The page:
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We made several visits to the Springs Preserve and Nevada State Museum, which are situated in the same area, on beautiful and fittingly-named Valley View Boulevard. Food at the Springs Café is prepared by the Culinary Academy of Las Vegas and we regularly ate there before conducting research at the Cahlan Research Library (within the Nevada State Museum). I would have loved to have had more time for hiking in the Springs Preserve. The short walk we made provided a useful introduction to some plants and has helped me identify some desert flora. I plan to incorporate more of this kind of information into my project, as well as research that I have found on the effects of nuclear testing on the environment.

Mojave Aster (Xylorhiza tortifolia var. tortifolia)
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White Bursage (Ambrosia dumosa)
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Virgin River Brittlebush (Encelia virginensis)
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Autumn Sage (Salvia greggii)
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Turpentine Brush (Ericameria laricifolia)
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Bladder Sage (Salazaria mexicana)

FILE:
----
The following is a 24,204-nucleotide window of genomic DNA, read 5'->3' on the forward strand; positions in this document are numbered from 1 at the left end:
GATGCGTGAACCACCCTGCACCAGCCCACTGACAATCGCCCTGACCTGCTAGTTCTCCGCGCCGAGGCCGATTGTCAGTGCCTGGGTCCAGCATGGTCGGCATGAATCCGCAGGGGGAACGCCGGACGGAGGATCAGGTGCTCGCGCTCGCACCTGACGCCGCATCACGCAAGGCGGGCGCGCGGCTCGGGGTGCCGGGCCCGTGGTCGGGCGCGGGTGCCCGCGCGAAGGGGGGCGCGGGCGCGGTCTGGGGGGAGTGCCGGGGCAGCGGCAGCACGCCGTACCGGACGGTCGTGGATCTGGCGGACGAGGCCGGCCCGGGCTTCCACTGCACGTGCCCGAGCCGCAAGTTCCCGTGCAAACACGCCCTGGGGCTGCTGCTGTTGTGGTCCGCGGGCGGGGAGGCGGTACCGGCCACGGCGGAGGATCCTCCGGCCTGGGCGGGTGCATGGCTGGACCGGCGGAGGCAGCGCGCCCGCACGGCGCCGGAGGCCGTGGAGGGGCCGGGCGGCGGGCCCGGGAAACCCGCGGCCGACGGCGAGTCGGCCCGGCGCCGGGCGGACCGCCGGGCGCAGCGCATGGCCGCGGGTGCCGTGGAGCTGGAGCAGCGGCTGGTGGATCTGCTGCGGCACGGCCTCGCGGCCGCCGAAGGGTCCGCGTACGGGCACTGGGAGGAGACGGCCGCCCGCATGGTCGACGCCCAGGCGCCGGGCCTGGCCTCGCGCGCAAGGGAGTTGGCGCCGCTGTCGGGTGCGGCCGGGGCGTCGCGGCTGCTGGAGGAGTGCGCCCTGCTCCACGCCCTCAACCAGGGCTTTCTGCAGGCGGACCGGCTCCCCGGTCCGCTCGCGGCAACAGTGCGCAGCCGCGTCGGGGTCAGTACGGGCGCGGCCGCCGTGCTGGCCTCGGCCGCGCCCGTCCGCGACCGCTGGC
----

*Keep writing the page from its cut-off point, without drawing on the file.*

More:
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Rubber Rabbitbrush (Ericameria nauseosa)
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Grizzly Pricklypear (Opuntia polyacantha var. erinacea)
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Nevada Jointfir (Ephedra nevadensis)
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Strawberry Hedgehog (Echinocereus engelmannii)
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Deer Grass (Muhlenbergia rigens)
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Soaptree Yucca (Yucca elata)
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Joshua Tree (Yucca brevifolia)
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Nearby, at the Desert National Wildlife Refuge.

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Wednesday, December 12 we drove out to the Desert National Wildlife Refuge on a windy sunny day. We returned dusty, a little sunburned, inspired. The Refuge is about 20 minutes north of Las Vegas, off Highway 95. It is a protected area of 2,300 square miles (from the brochure): ‘The wide range of elevation and rainfall has created amazingly diverse habitat suited to a wide variety of flora and fauna. The Desert Wildlife Refuge is a land of great diversity. Here the Mojave Desert ecosystem merges with the Great Basin ecosystem on this vast dry landscape.’ It is a similar environment to the Nevada Test Site, which lies just beyond, a few ranges away looking north.

The beautiful Corn Creek:
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We recorded sound that day.
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Walked, took photos, shot video.
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It was very windy but we did make a couple of solar prints of plants (that is sun print paper underneath the brush in the picture below), but I had hoped to do much more. I am applying to the Goldwell Open Air Artist Residency for the summer. There, I will be creating a series of prints based on the mannequins, the mojave desert ecology, and the architecture of the testing program.